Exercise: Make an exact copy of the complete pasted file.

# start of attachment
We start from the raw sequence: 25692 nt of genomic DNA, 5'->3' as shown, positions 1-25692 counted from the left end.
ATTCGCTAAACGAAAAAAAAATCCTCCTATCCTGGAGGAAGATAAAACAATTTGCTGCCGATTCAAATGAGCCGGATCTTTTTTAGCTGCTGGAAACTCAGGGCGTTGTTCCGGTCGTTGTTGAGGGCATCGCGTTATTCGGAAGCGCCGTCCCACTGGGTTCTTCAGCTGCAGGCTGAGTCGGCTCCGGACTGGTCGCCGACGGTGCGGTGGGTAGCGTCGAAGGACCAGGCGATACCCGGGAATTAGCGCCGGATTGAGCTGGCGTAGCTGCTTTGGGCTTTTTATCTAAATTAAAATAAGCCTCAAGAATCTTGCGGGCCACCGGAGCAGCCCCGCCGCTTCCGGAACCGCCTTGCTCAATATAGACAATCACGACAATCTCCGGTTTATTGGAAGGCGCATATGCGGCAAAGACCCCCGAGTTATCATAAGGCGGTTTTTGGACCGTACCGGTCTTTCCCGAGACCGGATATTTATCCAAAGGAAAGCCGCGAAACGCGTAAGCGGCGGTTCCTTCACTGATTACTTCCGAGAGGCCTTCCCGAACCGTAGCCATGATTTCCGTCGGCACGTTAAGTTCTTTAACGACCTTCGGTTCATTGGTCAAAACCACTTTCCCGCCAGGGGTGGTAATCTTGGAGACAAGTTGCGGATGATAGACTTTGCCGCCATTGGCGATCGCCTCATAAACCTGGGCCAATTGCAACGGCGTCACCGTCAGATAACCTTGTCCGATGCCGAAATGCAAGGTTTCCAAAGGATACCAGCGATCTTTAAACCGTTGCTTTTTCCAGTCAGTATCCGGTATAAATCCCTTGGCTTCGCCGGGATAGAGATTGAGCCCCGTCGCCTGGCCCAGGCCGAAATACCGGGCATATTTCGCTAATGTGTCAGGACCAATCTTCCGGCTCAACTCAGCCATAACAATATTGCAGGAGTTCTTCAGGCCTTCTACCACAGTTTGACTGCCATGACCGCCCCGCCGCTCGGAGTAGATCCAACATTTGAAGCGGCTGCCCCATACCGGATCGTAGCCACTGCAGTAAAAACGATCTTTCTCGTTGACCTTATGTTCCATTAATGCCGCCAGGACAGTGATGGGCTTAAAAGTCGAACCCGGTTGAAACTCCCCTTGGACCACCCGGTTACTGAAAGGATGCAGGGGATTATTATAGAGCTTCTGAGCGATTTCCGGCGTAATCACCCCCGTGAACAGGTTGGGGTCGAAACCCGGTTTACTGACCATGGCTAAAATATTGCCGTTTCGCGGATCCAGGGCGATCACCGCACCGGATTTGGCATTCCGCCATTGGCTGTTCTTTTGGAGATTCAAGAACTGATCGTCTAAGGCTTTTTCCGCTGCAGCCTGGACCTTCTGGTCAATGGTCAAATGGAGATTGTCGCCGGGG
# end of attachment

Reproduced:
We start from the raw sequence: 25692 nt of genomic DNA, 5'->3' as shown, positions 1-25692 counted from the left end.
ATTCGCTAAACGAAAAAAAAATCCTCCTATCCTGGAGGAAGATAAAACAATTTGCTGCCGATTCAAATGAGCCGGATCTTTTTTAGCTGCTGGAAACTCAGGGCGTTGTTCCGGTCGTTGTTGAGGGCATCGCGTTATTCGGAAGCGCCGTCCCACTGGGTTCTTCAGCTGCAGGCTGAGTCGGCTCCGGACTGGTCGCCGACGGTGCGGTGGGTAGCGTCGAAGGACCAGGCGATACCCGGGAATTAGCGCCGGATTGAGCTGGCGTAGCTGCTTTGGGCTTTTTATCTAAATTAAAATAAGCCTCAAGAATCTTGCGGGCCACCGGAGCAGCCCCGCCGCTTCCGGAACCGCCTTGCTCAATATAGACAATCACGACAATCTCCGGTTTATTGGAAGGCGCATATGCGGCAAAGACCCCCGAGTTATCATAAGGCGGTTTTTGGACCGTACCGGTCTTTCCCGAGACCGGATATTTATCCAAAGGAAAGCCGCGAAACGCGTAAGCGGCGGTTCCTTCACTGATTACTTCCGAGAGGCCTTCCCGAACCGTAGCCATGATTTCCGTCGGCACGTTAAGTTCTTTAACGACCTTCGGTTCATTGGTCAAAACCACTTTCCCGCCAGGGGTGGTAATCTTGGAGACAAGTTGCGGATGATAGACTTTGCCGCCATTGGCGATCGCCTCATAAACCTGGGCCAATTGCAACGGCGTCACCGTCAGATAACCTTGTCCGATGCCGAAATGCAAGGTTTCCAAAGGATACCAGCGATCTTTAAACCGTTGCTTTTTCCAGTCAGTATCCGGTATAAATCCCTTGGCTTCGCCGGGATAGAGATTGAGCCCCGTCGCCTGGCCCAGGCCGAAATACCGGGCATATTTCGCTAATGTGTCAGGACCAATCTTCCGGCTCAACTCAGCCATAACAATATTGCAGGAGTTCTTCAGGCCTTCTACCACAGTTTGACTGCCATGACCGCCCCGCCGCTCGGAGTAGATCCAACATTTGAAGCGGCTGCCCCATACCGGATCGTAGCCACTGCAGTAAAAACGATCTTTCTCGTTGACCTTATGTTCCATTAATGCCGCCAGGACAGTGATGGGCTTAAAAGTCGAACCCGGTTGAAACTCCCCTTGGACCACCCGGTTACTGAAAGGATGCAGGGGATTATTATAGAGCTTCTGAGCGATTTCCGGCGTAATCACCCCCGTGAACAGGTTGGGGTCGAAACCCGGTTTACTGACCATGGCTAAAATATTGCCGTTTCGCGGATCCAGGGCGATCACCGCACCGGATTTGGCATTCCGCCATTGGCTGTTCTTTTGGAGATTCAAGAACTGATCGTCTAAGGCTTTTTCCGCTGCAGCCTGGACCTTCTGGTCAATGGTCAAATGGAGATTGTCGCCGGGG